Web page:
William Earl Dodge

Dodge

About the sculpture

This section is an excerpt from  Outdoor Monuments of Manhattan (OMOM).

At the dedication of this sculpture in 1885, Mayor of New York Abram Hewitt spoke about the importance of portrait sculptures and the significance of Dodge:

It is the highest honor which can be paid to a citizen, that his memory and features shall be preserved in bronze or marble for the reverent homage of future generations. As a rule, the lapse of time and the favorable judgment of posterity should decide the claim for such eminent recognition. We have not yet erected statues to Fulton, who gave us steam navigation, or to Dewitt Clinton, who created [the Erie Canal,] the highway of commerce which has made New-York great and rich. All men will agree that too much honor cannot be paid to the memory of such public benefactors by the generations which have inherited their glory and profited by their genius. ...

Even with all his virtues fresh in our minds, and with the fruits of his long and well-spent life in our possession and enjoyment, we cannot venture to compare [Dodge's] unquestionable merits with the achievements of the great men who laid the foundations of our commercial supremacy. But there are men who can wait for recognition, and there are, on the other hand, characters which demand present recognition, if recognition is ever to be given.

Although Dodge was a businessman, like Vanderbilt and Rea (OMOM #25, 20), his statue doesn't stand staunchly, confidently upright as theirs do. Instead Dodge sways elegantly as he rests an elbow on a pile of books atop a column, gazing meditatively into the distance. If the pillar were removed, Dodge would fall over. That makes the pillar an important part of the sculpture, one we have to consider, in contrast with the much less obtrusive pillar behind Washington (#6).

What, then, does the combination of the pillar, the books and Dodge's swaying pose tell us? That Dodge is to be remembered not only as a wealthy man, but as an elegant gentleman of learning and culture. A contemporary writer praised this sculpture for capturing Dodge's fine appearance and cordial manner as he delivered a speech, so perhaps the folded paper in his right hand contains notes. Given Dodge's incessant involvement in committees (see About the Subject), it would certainly be appropriate to represent him speaking publicly.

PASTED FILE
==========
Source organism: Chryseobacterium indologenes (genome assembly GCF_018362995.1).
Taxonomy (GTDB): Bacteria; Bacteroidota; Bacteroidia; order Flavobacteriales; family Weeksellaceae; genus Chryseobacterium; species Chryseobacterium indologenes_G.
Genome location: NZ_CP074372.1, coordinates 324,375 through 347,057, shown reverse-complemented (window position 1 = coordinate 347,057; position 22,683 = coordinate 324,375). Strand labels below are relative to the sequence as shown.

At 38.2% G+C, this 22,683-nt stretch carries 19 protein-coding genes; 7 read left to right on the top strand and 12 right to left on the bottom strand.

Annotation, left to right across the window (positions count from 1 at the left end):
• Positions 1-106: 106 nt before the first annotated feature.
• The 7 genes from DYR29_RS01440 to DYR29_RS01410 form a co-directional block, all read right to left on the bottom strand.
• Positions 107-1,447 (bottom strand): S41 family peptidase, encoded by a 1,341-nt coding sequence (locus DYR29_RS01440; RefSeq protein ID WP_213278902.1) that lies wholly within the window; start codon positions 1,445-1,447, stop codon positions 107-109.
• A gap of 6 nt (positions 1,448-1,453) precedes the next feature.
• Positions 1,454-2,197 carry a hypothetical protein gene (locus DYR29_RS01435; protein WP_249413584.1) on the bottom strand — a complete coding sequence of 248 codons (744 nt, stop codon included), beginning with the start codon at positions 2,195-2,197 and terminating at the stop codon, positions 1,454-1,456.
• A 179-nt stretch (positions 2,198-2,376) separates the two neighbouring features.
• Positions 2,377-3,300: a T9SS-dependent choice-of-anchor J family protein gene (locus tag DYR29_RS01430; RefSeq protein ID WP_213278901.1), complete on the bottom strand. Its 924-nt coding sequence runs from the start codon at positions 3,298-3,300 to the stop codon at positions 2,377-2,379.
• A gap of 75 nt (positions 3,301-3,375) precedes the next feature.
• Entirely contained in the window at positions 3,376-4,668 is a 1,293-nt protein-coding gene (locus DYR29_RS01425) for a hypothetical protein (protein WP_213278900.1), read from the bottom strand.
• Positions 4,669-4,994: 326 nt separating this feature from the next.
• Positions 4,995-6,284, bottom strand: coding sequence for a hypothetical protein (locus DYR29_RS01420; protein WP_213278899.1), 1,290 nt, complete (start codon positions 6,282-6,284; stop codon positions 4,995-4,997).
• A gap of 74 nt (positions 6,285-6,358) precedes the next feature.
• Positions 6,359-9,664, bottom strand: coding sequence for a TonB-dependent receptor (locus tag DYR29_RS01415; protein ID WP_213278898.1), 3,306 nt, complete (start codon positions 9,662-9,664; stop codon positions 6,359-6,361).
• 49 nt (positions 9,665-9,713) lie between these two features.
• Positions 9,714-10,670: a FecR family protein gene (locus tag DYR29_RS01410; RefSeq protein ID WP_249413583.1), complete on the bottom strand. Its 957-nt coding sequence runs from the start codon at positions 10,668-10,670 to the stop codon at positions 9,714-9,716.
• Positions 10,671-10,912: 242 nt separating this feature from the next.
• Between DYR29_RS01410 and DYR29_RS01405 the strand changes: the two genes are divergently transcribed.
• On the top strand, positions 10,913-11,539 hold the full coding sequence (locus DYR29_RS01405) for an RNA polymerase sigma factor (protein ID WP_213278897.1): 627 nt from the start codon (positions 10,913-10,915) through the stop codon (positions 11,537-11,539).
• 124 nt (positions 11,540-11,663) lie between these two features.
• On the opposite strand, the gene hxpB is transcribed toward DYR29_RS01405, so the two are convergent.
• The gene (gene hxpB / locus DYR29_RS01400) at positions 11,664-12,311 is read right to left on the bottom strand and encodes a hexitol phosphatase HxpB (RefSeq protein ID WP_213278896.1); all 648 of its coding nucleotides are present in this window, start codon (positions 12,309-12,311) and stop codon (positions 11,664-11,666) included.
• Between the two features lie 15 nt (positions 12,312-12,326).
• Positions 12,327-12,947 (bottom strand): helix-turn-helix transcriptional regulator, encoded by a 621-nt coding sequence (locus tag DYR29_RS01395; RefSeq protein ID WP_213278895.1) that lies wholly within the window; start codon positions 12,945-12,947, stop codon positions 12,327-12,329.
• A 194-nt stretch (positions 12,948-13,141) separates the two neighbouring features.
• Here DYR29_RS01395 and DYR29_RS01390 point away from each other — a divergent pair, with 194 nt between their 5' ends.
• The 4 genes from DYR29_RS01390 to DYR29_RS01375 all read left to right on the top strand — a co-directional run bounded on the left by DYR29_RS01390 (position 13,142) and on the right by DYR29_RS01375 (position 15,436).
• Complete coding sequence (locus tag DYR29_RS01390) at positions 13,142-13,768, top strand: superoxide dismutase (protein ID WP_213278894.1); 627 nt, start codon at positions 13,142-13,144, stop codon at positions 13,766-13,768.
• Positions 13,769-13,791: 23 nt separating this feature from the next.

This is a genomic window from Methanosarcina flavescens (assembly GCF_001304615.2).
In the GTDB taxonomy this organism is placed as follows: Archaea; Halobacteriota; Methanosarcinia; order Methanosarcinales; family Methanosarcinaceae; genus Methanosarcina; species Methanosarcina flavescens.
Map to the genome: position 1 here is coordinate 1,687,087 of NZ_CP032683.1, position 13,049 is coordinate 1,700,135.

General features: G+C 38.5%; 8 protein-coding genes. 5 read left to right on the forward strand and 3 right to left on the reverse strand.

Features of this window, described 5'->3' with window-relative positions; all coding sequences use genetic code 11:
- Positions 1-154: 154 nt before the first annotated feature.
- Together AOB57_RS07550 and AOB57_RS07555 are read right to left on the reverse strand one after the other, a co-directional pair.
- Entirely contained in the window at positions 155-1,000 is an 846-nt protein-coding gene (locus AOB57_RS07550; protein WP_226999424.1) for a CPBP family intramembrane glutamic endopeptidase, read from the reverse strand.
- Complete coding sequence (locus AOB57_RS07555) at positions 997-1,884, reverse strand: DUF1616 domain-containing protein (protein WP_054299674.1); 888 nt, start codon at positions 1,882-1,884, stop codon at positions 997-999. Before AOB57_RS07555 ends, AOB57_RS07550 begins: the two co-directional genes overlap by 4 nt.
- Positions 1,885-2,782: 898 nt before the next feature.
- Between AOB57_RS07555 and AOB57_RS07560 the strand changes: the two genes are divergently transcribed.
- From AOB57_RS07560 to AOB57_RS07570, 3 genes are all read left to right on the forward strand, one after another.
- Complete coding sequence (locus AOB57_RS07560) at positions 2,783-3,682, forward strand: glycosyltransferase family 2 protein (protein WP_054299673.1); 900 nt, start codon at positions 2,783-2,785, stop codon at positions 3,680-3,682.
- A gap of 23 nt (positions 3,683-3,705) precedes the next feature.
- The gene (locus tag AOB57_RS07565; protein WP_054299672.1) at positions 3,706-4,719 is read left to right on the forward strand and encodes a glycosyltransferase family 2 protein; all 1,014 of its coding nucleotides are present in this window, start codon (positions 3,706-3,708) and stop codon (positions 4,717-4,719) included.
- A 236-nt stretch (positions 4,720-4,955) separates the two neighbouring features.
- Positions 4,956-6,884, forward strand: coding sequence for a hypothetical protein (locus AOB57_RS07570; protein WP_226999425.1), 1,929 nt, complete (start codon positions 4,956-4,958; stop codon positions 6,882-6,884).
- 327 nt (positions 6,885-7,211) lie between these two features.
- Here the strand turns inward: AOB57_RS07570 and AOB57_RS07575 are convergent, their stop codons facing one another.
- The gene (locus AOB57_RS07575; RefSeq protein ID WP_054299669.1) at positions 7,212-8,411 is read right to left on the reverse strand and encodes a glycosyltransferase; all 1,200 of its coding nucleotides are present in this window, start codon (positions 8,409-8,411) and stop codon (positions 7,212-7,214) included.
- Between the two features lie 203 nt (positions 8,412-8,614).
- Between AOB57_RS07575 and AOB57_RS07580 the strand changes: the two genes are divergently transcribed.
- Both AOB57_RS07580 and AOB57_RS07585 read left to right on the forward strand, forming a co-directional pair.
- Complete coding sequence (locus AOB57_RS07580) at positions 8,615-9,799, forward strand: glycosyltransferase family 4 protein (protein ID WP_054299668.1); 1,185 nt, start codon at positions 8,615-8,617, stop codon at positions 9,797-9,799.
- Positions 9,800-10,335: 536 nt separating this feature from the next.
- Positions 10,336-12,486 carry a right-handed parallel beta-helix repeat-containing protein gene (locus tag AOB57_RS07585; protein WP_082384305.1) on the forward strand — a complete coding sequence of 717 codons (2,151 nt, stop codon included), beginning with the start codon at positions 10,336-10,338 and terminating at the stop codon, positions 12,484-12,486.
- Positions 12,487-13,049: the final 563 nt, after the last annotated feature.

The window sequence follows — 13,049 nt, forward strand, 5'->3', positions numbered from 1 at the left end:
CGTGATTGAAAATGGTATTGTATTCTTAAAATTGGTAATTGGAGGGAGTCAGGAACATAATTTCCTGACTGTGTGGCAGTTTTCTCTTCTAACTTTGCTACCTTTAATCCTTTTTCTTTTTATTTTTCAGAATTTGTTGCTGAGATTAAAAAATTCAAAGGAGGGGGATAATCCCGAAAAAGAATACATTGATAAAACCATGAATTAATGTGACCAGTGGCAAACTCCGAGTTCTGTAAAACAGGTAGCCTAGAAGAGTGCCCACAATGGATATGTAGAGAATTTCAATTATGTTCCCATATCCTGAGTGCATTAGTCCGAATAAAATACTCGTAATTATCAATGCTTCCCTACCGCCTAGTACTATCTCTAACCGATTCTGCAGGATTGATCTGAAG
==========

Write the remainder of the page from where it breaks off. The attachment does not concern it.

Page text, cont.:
Dodge introduces an interesting point about commemorative sculpture in New York. While not everyone would admire Dodge's focus on charity, his fellow members of the Chamber of Commerce did. They paid for this statue in 1885 so that passersby who recognized Dodge's face or name could remember, admire and emulate him. Dodge had lived the sort of life that many New York businessmen claimed to approve, even if they didn't follow Dodge's lead.

All the nineteenth-century portrait sculptures in this volume—from Washington to Conkling, from Holley to Hunt (OMOM #6, 18, 11, 38)—were erected with the aim of providing models. This, remember, is a prime function of art: to remind us of important values in an easy-to-grasp, visual form. (See OMOM #8, 30.)

About the subject

This section is an excerpt from  Outdoor Monuments of Manhattan (OMOM).

William Earl Dodge (1805-1883) co-founded Phelps Dodge, one of the world's foremost copper producers. From 1834 to 1860, while Dodge was its leading partner, Phelps Dodge expanded from importing metals to promoting American mining, including Pennsylvania iron and Lake Superior copper.

Dodge himself was nicknamed "the Christian Merchant." How did he reconcile business and religion? By splitting his efforts. He managed Phelps Dodge, but sat on dozens of charitable committees. He worked hard to become wealthy, but gave away untold thousands of dollars to charities, often anonymously. His own riches he justified on the grounds that

Poverty is something to fly from. It stints the growth and usefulness of man. Christ bore it; but he bore it as he did other wretched conditions and surroundings of mortality—to show that it can be nobly endured. The poor man walks from hour to hour along the slippery edge of temptation, and is in momentary danger of falling into the bottomless pit.

Even his colleagues in the Chamber of Commerce, who admired Dodge's charitable efforts and contributed the funds for this statue, recognized that Dodge's widely dispersed efforts would make him far less memorable than men such as Clinton, Vanderbilt or Cooper (OMOM #48, 25, 10). As Hewitt said at the statue's dedication, some characters "demand present recognition, if recognition is ever to be given."

Further reading